Northamptonshire Police is piloting alcohol-detection tags as an alternative to sending people to prison.
The force is the first in the country to use the tags - also known as sobriety bracelets - as a criminal justice intervention from today (Monday).
A person who accepts a formal police caution can agree, as a condition, to stay sober and wear the tag for a period of time, up to a maximum of 120 days.
A tag is fitted round the ankle and works by automatically sampling a person’s perspiration every 30 minutes, 24 hours a day, to test for alcohol consumption. The information detected is then transmitted to a base station, and the data downloaded and checked.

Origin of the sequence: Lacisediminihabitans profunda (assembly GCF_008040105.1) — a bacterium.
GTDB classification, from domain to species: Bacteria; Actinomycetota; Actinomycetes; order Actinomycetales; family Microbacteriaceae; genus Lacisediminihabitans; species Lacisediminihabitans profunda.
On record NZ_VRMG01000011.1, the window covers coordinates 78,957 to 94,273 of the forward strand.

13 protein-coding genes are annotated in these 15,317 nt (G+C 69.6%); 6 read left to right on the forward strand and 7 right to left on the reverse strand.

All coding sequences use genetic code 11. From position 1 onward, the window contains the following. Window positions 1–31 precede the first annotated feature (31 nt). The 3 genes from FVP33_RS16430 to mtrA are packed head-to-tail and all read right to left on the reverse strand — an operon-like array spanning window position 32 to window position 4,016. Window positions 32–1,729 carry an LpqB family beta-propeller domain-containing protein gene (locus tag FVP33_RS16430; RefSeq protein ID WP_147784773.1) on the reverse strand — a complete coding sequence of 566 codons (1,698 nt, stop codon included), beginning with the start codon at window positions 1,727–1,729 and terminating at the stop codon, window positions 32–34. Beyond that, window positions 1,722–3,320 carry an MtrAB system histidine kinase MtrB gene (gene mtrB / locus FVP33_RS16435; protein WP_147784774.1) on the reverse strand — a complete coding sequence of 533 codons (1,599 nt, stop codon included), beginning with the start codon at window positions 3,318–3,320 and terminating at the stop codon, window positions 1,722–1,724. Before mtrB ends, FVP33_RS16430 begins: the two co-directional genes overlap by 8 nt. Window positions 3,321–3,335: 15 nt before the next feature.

Adam Simmonds, Northamptonshire Police and Crime Commissioner, said: “The tags mean that we can monitor alcohol consumption 24/7 and then hold people to account for drinking when they shouldn’t. In the USA they have been used extensively with drink-drivers with high levels of success and they have also been used effectively in Glasgow with violent offenders.
“The tags will be voluntary, and if an offender is offered one but refuses it, he or she will then face other sanction within the current criminal justice process.
“They are primarily aimed at the binge drinker. Events like Dry January indicate there can be a behaviour change after a month’s abstinence, while evidence from the USA suggests real behaviour change can result after three months.
“This is one example of how we are taking a pioneering approach to tackling alcohol-related violence, balancing the need for public safety whilst providing accountability and alternatives other than jail to those creating problems due to alcohol misuse.”